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I have just watched the film "Loving" (A film depicting an interracial couple in the late 1950s in the US state of Virginia.).

I wondered why black & white married couples in the US in the past had to put the marriage certificate on the top of their bed while sleeping?

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    Some context for those who have not seen the film would be useful (location & year of the facts depicted, which facts where depicted). Also, what makes you think that they "had to" instead of "they wanted to"? – SJuan76 Jan 18 '17 at 10:06
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Because interracial marriage and intimate relationships were still illegal in several US states at the time, including the state of Virgina, where the movie is taking place, at the time it is taking place.

The couple got married in Washington D.C., where such marriage was legal. (Traveling there from their Virginia residence for the sake of marriage, and then back to Virginia, was not legal according to Section 20-58 of the Virginia Code.)

The prominent display of the certificate could have been an act of pride, defiance, or assertion. They did not "have to" display it that way by any Virginia law, as the marriage itself was not considered legal by Virginia authorities anyway.

Actually, there is a Wikipedia article about that couple's court case that eventually led to overturning the last of those laws as the Supreme Court considered such laws as unconstitutional.

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    +1 It might be worth it to point out that Loving vs. Virginia is a landmark case on par with Brown vs. Board of Education, Roe vs. Wade, Korematsu, Gideon, Miranda, Plessy vs. Fergusson and similar (note not all of these were wins for what we think of as right these days). It spelled the end of anti-miscegenation laws in the US and were one of the last pushes against Jim Crow laws after the civil rights act of 1964. – DRF Jan 18 '17 at 12:44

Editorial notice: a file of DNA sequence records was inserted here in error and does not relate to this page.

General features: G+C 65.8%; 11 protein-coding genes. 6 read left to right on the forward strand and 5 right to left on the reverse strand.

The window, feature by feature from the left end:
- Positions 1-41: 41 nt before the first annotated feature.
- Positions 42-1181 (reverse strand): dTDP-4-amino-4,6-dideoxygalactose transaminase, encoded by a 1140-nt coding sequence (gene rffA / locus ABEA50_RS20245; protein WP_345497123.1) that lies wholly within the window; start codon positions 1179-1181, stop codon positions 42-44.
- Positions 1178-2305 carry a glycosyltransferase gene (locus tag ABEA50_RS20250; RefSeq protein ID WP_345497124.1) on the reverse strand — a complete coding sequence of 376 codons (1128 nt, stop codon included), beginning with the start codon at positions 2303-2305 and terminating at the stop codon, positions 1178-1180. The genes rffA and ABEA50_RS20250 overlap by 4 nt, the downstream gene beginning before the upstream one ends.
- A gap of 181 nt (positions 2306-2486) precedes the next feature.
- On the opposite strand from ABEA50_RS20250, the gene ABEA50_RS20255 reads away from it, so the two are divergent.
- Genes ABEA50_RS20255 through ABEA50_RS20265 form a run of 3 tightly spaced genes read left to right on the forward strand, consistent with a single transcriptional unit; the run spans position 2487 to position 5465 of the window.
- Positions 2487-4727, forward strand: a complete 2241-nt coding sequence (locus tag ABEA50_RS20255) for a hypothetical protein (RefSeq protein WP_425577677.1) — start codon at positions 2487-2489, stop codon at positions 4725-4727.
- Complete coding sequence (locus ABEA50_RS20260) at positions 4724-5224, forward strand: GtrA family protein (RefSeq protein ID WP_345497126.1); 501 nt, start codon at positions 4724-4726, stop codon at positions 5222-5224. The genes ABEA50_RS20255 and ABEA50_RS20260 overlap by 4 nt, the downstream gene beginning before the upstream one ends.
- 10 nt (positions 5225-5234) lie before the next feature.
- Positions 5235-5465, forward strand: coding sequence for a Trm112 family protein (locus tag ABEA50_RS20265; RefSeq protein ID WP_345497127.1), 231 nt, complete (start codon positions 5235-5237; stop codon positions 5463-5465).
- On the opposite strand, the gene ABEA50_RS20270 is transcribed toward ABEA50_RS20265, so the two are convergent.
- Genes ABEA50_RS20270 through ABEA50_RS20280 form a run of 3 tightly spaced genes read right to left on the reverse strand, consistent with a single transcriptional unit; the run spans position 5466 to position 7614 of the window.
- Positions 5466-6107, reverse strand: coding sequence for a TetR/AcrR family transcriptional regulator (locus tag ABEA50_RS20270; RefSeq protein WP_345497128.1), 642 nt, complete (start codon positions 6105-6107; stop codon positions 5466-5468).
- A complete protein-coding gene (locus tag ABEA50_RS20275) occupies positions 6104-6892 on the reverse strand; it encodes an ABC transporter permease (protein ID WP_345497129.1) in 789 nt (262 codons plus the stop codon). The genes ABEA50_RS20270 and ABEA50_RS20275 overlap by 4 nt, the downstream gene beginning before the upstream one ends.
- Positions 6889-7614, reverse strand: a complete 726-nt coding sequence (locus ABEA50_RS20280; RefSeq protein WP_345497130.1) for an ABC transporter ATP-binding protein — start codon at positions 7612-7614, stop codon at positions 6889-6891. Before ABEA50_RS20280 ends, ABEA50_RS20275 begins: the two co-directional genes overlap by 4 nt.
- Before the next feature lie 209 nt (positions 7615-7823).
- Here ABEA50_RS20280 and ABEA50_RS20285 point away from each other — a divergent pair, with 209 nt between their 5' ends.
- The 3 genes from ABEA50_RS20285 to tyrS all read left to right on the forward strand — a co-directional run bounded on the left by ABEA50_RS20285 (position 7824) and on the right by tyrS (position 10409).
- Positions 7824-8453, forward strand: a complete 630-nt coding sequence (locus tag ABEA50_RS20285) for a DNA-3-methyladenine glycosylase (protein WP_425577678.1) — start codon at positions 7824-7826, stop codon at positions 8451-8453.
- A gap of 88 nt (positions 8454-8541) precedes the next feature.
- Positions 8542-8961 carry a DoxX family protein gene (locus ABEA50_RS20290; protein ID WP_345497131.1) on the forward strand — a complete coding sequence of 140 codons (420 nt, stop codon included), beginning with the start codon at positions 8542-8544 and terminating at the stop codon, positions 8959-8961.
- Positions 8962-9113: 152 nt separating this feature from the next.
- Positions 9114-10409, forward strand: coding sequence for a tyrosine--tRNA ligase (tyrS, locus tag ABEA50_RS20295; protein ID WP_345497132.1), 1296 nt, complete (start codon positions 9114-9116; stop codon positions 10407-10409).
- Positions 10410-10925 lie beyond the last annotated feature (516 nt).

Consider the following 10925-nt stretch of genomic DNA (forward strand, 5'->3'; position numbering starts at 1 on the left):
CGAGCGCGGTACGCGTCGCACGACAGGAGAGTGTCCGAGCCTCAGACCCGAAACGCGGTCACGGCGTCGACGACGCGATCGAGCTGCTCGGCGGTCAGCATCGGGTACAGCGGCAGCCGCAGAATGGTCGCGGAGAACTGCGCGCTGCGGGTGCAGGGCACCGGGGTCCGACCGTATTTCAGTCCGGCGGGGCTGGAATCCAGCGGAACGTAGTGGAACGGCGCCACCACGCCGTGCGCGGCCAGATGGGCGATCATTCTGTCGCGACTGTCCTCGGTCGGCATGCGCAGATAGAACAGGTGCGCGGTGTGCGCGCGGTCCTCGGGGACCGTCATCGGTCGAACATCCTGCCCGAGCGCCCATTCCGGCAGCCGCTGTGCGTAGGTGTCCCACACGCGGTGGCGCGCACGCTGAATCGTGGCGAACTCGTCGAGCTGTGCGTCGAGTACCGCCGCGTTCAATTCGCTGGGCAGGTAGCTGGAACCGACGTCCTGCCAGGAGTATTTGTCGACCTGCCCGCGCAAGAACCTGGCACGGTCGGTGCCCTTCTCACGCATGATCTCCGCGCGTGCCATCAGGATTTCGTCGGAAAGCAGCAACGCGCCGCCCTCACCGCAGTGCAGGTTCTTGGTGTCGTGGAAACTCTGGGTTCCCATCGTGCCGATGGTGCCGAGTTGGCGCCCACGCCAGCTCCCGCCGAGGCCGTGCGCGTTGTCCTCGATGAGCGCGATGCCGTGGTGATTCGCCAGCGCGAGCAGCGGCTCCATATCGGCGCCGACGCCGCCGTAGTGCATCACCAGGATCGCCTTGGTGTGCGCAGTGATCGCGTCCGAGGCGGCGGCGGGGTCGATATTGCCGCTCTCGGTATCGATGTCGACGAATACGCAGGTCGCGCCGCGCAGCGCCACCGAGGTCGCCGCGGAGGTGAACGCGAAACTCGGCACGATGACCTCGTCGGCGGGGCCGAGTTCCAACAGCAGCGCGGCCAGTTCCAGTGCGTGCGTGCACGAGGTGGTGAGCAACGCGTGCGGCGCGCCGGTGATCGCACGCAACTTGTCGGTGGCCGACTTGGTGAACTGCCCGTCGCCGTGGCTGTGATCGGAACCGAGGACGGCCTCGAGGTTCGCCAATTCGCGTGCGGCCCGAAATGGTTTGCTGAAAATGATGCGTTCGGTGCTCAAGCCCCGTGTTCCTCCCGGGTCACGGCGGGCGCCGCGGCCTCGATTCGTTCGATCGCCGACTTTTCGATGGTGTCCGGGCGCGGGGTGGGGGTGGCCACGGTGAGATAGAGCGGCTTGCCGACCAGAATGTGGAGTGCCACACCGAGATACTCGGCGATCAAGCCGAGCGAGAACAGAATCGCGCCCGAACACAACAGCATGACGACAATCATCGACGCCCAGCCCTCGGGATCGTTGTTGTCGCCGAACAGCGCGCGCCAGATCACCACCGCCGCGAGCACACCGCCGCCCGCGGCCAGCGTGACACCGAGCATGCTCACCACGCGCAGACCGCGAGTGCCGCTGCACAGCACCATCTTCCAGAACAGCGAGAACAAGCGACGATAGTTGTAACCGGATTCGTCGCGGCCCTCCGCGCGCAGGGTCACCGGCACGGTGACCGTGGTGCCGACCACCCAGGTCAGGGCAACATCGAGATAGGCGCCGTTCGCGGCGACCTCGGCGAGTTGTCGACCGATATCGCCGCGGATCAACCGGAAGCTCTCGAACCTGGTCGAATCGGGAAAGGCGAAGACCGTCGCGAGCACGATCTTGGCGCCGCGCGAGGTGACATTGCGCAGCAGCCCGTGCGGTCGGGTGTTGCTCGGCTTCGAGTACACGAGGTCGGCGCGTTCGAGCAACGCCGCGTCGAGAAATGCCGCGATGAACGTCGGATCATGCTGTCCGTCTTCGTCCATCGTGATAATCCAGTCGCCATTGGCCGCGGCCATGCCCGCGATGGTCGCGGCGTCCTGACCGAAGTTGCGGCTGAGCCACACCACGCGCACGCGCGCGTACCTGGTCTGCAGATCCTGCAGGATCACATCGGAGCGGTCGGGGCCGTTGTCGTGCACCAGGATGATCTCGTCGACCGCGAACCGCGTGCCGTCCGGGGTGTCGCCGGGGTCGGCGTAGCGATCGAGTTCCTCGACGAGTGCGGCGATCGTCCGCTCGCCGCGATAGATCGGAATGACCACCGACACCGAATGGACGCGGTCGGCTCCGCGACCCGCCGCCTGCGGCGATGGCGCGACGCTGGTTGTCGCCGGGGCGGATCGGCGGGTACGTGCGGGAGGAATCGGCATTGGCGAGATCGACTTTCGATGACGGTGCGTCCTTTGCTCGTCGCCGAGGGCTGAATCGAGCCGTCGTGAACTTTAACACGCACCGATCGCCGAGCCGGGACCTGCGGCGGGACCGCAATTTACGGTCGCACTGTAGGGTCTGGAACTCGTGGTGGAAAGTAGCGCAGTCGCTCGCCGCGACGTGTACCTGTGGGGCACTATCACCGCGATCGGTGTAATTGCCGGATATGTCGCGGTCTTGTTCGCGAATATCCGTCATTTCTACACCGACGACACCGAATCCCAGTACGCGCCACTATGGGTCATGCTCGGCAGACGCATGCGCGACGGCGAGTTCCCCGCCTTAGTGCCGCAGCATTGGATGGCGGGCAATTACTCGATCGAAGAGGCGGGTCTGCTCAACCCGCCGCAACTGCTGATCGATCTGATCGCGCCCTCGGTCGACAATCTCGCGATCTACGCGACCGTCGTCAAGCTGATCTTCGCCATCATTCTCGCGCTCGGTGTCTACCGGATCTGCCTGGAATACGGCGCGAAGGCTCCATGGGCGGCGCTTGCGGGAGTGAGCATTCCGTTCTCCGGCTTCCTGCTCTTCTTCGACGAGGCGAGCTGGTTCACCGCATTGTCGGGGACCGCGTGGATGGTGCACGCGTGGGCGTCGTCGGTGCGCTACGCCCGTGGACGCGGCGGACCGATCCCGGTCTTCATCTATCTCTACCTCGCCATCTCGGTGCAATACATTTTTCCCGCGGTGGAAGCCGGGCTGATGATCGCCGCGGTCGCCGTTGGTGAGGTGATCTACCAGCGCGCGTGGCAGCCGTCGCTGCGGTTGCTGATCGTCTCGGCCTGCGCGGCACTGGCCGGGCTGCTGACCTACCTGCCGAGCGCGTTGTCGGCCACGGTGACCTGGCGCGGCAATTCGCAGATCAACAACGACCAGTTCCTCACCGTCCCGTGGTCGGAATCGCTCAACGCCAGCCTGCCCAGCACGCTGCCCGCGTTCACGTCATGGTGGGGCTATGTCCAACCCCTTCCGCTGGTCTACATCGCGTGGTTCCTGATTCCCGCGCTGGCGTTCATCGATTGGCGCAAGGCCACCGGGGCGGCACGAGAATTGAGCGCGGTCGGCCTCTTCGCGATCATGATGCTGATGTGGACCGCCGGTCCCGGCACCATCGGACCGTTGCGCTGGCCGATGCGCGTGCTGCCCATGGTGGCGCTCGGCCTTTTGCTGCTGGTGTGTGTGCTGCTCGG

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    @DRF: If you say so. To me (German), the whole of the common law system and the habit of referring to "landmark cases" by name of involved parties is a bit of a closed book. ;-) – DevSolar Jan 18 '17 at 12:45
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    hehe Consider the cool names of cases derived from civil and criminal forfeiture (essentially the government seizing assets that it believes might be tied to crime even if it never charges anyone). Such as United States v. 12 200-ft. Reels of Film or United States v. $124,700 in U.S. Currency.:) – DRF Jan 18 '17 at 13:04
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    But were they repealed? overturned =/= repealed – AllInOne Jan 18 '17 at 23:22
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    @AllInOne That is a different kettle of fish. States don't always repeal laws once they become unenforceable. Moreover in some cases (Alabama for example alabamavotes.gov/ElectionInfo/…) interracial marriage was not prohibited by law but rather by the constitution. In that case (Alabama) the amendment that got rid of the anti-miscegenation article was only passed in 2000 (by a somewhat small majority of 59.5% for to 40.5% against. Looking at other states would be an answer to a question of its own. – DRF Jan 19 '17 at 7:51

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